Dress codes are another important part of a private school's approach to discipline. While some schools require a uniform, most have a dress code. So the outlandish getups you see in many public schools are...
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The Best School $75 Million Can Buy caught my eye. A new private school is always exciting news for this veteran observer of the private school scene both here at home and abroad. But the opening of a new private for-profit school in an under-served market such as New York City? Wow! That takes guts, tons of money and superb planning and execution of that plan. And you know what? Based on what I read, it's going to be a school funded by experienced business people and run by seasoned education professionals. That's what any private school in the 21st century needs in order to be successful. Solid funding and skilled management.  
 
 
Now, to that interesting question. "Should you consider sending your child to a new school?" I am not being evasive, but my answer is a simple "It depends". It depends on several things. Let's look at some of the factors which will help you decide.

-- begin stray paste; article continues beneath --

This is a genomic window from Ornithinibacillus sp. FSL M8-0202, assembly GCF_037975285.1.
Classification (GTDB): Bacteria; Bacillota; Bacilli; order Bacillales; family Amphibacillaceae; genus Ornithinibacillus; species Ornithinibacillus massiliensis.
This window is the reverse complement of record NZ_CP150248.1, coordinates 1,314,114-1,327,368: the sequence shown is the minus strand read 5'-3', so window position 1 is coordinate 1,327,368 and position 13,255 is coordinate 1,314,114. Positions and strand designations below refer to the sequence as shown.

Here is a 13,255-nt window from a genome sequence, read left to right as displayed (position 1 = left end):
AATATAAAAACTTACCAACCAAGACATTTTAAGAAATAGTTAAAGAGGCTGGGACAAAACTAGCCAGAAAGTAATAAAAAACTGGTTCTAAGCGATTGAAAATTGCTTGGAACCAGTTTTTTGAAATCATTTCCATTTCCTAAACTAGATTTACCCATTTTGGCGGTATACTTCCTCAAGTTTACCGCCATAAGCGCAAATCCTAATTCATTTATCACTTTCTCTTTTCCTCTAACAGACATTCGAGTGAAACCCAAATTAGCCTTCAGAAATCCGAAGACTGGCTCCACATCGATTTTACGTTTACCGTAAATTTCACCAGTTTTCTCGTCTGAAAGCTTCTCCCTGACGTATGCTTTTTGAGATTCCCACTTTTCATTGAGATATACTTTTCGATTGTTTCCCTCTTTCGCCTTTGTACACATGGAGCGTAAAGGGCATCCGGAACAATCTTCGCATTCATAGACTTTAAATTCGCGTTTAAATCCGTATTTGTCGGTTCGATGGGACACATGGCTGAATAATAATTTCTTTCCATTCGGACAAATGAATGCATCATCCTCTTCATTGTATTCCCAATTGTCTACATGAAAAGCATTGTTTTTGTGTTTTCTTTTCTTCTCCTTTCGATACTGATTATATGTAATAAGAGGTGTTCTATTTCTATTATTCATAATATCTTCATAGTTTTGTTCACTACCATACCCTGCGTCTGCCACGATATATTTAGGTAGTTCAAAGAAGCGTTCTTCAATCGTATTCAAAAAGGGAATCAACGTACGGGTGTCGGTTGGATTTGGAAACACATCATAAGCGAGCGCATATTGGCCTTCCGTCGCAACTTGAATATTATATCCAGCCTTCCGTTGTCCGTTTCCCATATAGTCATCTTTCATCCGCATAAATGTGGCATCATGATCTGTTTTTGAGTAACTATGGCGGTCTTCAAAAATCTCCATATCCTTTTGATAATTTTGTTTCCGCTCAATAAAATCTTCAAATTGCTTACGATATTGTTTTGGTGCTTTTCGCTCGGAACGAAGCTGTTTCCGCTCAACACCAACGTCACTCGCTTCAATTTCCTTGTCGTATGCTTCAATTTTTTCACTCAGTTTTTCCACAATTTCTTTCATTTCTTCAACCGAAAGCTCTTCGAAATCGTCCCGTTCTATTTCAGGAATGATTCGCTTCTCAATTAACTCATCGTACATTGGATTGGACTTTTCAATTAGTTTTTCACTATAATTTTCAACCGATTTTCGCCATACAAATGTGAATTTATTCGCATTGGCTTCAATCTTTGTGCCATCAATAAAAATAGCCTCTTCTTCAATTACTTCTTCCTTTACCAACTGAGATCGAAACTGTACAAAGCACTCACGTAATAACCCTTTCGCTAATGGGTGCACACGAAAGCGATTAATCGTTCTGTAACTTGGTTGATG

Does the new school meet your educational requirements?
 
Does the school offer what you require for your child's education? New York City has a strong demand for places in private schools and a very low inventory of available places. Several Roman Catholic elementary and high schools have been forced to close in recent years. Demand for places is also driven by a robust mix of high income families with school age children and demanding parents who want the very best K-12 education for their children...
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Certain questions always seem to present themselves unexpectedly at the worst possible time. But life is like that, isn't it? The old, comfortable, predictiable play book we used to follow thirty or forty years ago has gone by the boards. Here then are some answers and some resources to help you deal with these tough questions.

My kid has been expelled?